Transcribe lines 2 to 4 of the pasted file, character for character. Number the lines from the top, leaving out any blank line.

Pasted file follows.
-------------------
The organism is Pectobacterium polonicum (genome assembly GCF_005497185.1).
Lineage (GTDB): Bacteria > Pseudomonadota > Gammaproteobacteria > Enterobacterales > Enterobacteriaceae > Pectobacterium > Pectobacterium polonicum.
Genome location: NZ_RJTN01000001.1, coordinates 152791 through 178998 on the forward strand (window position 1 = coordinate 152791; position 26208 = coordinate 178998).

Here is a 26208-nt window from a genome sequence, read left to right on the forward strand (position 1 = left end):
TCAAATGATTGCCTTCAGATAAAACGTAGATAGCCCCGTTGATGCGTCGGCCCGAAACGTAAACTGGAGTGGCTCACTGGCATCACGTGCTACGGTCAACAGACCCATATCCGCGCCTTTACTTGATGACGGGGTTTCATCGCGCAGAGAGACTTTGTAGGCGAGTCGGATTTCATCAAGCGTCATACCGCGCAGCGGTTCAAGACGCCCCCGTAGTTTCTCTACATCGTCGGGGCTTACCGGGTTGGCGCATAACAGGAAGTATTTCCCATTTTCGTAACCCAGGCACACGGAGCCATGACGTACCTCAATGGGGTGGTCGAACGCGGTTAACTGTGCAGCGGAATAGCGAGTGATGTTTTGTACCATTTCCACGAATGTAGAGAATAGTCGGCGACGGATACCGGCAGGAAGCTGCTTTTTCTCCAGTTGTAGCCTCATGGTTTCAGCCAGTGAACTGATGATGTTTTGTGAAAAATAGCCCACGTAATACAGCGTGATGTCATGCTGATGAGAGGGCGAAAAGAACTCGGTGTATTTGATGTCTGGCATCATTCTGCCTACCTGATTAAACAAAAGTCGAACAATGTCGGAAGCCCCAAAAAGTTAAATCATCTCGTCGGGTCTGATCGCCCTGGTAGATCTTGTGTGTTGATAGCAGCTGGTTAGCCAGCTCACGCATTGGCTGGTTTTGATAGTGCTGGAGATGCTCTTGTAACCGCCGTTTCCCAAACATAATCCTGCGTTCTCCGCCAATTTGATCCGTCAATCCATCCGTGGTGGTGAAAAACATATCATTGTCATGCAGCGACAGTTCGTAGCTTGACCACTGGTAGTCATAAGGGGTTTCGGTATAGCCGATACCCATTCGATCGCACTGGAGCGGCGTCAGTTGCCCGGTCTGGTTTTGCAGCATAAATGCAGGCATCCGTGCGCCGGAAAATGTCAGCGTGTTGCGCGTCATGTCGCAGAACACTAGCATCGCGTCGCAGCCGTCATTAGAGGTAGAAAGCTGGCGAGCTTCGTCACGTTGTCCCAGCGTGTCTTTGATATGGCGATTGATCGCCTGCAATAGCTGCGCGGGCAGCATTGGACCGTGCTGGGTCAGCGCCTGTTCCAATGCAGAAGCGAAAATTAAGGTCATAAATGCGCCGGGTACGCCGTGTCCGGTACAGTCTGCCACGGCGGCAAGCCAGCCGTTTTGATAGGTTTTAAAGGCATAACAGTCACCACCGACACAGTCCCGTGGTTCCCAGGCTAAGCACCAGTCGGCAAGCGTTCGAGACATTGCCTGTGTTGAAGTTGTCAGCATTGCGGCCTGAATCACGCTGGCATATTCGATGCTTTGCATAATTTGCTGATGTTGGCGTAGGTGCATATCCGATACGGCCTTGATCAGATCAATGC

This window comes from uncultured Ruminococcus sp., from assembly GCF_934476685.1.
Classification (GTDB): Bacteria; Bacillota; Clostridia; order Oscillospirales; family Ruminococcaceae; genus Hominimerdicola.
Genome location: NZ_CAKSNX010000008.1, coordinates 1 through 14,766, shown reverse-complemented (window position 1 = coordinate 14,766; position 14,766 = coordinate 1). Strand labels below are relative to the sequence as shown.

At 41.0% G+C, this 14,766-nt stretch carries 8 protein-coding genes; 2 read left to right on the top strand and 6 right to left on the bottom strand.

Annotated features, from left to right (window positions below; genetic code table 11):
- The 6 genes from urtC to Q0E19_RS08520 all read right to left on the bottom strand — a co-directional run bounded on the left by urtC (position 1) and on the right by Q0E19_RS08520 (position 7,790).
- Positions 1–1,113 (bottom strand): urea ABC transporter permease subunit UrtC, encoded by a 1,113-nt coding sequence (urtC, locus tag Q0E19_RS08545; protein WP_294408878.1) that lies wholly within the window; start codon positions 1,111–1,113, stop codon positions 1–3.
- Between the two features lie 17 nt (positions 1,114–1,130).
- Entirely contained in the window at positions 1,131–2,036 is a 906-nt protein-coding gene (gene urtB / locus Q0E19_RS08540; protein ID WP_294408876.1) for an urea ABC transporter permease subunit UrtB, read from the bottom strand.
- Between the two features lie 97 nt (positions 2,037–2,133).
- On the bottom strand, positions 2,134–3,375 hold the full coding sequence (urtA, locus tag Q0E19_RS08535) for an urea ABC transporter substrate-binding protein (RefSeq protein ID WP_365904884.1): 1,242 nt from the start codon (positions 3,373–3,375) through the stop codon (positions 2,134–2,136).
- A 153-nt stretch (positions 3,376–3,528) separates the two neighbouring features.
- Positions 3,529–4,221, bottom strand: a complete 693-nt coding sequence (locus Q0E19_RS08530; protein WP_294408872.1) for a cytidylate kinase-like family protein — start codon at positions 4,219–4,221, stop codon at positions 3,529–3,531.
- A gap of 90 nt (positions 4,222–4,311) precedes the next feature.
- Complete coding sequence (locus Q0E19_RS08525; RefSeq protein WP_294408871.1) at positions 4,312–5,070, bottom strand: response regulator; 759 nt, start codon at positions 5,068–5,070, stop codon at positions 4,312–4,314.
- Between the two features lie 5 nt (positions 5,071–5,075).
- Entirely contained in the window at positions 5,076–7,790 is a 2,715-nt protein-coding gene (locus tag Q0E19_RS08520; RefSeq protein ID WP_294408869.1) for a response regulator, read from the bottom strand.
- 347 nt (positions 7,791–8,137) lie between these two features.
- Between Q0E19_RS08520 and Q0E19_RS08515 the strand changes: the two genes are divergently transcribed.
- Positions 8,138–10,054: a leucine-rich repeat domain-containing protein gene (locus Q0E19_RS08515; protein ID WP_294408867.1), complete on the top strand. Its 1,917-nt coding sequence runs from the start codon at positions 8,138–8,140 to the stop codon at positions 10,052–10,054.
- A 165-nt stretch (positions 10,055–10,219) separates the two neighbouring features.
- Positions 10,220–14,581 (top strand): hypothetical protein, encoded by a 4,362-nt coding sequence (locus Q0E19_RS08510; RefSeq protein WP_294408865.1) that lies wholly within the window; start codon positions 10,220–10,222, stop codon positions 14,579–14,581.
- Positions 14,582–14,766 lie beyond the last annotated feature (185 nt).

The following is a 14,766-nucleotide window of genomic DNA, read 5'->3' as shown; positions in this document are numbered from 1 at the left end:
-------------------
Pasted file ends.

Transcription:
Lineage (GTDB): Bacteria > Pseudomonadota > Gammaproteobacteria > Enterobacterales > Enterobacteriaceae > Pectobacterium > Pectobacterium polonicum.
Genome location: NZ_RJTN01000001.1, coordinates 152791 through 178998 on the forward strand (window position 1 = coordinate 152791; position 26208 = coordinate 178998).

Here is a 26208-nt window from a genome sequence, read left to right on the forward strand (position 1 = left end):